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ARCHAEOLOGY

IRELAND Volume 4 Number 1 Spring 1990 Published Quarterly CONTENTS News 3

Island Focus, Clare Island

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Ogham Inscriptions

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The Concept of the Ulster Folk and Transport Museum 15 To Be a Mill Girl 18 Scientific Excavation Recording 22 Why Are We Digging Anyway? 25 The Crannog Survey Project 27 The 'Prehistoric' Irish Annals? Fable or History 30 Events 34 Bookview 36

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Send to Wordwell Ltd 9Herbert Lane Dublin 2

EDITORIAL TEAM Gabriel Cooney Emer Condit Tom Condit Paul Gosling Una MacConville Nicholas Maxwell Mary O'Donnell Brian Williams

PRODUCTION ANDCIRCULATION Una MacConville Nick Maxwell Janet Sheehy

Printed by—Craftprint Typeset by-Wordwell Ltd Published by Wordwell Ltd-Academic Publications 9 Herbert Lane , Dublin 2. Tel. 01-612542

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ARCHAEOLOGY AND THE CHEST OF DRAWERS Central to archaeology is the study of material culture, the objects and structures used by people in the past and recovered through techniques such as excavation. The development of the subject has centred around the concept that order and classification had to be brought to bear on archaeological evidence if advances were to be made in understanding the past. The classic example of this is the ‘three age’ scheme for prehistory formulated by the curator of the Danish National Museum, Christian Thomsen, in the early nineteeth century. At all levels of activity, from the study of individual artifact types to the examination of the long-term sequence of the evidence on particular sites, in a region or at a national level archaeologists have found it necessary and useful to create a myriad of overlapping classifications to explain the past. While recognising the value of this line of approach it is also valid to question whether in some cases it is taken too far. A consequence of this thought process is that we often think of changes in objects or house types or burial practices as representing a replacement of what was currently in use. Yet in the past as today several varieties of the same type of artifact for example could have been in use at the same time, with perhaps some of them used only at certain times or in particular contexts. As new styles became available what they replaced may not have disappeared but simply moved down the social scale. After all people have always being trying to keep up with the Joneses!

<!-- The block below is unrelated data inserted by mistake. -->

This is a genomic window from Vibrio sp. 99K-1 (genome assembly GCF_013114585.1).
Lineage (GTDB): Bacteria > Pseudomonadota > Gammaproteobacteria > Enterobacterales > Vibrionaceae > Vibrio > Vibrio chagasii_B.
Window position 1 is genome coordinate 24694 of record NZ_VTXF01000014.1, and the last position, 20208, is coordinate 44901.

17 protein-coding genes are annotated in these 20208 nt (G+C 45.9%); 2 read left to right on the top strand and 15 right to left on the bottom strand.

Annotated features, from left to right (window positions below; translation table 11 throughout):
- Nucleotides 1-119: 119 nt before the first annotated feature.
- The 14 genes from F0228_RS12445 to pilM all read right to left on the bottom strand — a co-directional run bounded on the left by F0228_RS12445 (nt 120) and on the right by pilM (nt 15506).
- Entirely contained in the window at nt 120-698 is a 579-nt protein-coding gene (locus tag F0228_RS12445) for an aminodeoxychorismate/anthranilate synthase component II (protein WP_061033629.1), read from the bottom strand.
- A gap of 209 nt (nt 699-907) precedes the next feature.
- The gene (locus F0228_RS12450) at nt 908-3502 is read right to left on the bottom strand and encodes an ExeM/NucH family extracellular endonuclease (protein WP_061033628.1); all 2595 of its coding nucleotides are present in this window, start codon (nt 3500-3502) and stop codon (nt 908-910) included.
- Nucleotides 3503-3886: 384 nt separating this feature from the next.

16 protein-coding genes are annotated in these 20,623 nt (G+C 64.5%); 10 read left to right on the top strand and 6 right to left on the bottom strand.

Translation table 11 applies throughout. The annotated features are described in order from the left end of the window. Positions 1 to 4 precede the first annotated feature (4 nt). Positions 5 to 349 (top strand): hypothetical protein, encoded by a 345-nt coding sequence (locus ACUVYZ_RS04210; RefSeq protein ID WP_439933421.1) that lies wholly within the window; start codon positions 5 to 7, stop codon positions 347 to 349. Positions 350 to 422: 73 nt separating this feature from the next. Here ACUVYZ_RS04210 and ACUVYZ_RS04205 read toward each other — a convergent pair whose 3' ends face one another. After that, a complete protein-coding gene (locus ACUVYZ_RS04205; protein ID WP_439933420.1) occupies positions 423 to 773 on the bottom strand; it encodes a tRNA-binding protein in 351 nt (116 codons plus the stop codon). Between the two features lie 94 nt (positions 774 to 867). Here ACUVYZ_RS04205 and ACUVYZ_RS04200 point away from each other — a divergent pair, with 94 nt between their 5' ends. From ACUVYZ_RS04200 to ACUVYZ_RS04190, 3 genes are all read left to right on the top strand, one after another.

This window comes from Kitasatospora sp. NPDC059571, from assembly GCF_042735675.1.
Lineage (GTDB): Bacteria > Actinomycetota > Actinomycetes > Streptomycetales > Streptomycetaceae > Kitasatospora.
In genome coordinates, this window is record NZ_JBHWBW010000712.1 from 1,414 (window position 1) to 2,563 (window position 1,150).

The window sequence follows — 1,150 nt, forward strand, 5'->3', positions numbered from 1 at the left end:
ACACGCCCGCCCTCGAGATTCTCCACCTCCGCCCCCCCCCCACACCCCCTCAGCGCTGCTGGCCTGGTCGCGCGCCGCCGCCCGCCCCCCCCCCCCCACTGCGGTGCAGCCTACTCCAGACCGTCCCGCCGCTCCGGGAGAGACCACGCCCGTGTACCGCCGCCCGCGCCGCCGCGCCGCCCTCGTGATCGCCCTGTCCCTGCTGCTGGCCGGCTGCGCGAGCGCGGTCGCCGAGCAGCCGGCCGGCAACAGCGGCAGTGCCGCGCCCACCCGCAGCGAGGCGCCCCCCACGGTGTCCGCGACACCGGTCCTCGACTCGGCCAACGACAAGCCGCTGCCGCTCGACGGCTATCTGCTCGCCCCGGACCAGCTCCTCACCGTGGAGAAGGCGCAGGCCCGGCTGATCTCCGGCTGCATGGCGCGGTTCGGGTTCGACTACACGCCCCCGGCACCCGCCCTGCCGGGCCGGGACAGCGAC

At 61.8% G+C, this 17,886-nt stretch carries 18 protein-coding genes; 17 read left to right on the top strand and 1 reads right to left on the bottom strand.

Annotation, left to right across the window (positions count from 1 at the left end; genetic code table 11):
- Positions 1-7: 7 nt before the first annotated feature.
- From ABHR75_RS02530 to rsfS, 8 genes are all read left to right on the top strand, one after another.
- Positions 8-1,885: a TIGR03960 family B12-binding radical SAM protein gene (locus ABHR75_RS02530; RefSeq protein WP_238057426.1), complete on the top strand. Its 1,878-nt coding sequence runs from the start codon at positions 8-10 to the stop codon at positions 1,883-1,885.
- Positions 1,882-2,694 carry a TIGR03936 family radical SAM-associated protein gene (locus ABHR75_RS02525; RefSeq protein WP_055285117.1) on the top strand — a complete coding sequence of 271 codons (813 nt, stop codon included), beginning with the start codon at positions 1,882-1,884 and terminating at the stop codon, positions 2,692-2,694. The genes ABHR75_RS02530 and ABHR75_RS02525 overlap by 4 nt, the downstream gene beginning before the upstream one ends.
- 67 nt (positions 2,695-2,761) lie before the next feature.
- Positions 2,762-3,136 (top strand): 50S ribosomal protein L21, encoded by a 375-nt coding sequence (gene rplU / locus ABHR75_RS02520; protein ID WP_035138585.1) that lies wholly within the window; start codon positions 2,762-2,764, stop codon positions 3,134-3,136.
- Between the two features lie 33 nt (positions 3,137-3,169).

It is perhaps no surprise that the way in which archaeological organisation and activity is structured often reflects the same ‘chest of drawers’ mentality. We may talk about an archaeologist as being either a field or museum person. In turn in his or her chosen area the archaeologist, as a result of a deliberate strategy or more often by a series of curious twists of fate, will end up being an expert in the nuances of at least one classification. What is perhaps more serious is the frequent sub-division of archaeology into the object/portable element, looked after by museums, and the site/monuments element (the latter immoveable by the archaeologist but no trouble to the bulldozer), cared for by bodies such as the Office of Public Works and the Department of the Environment, Northern Ireland. This organisational subdivision of course can be justified on several grounds but is it capable of withstanding what should be the ultimate test of an archaeological classification - does it give us a better understanding of the past? Perhaps we could all profitably spend less time thinking about make more complex classifications and sub-divisions and more time thinking about why we are doing it.

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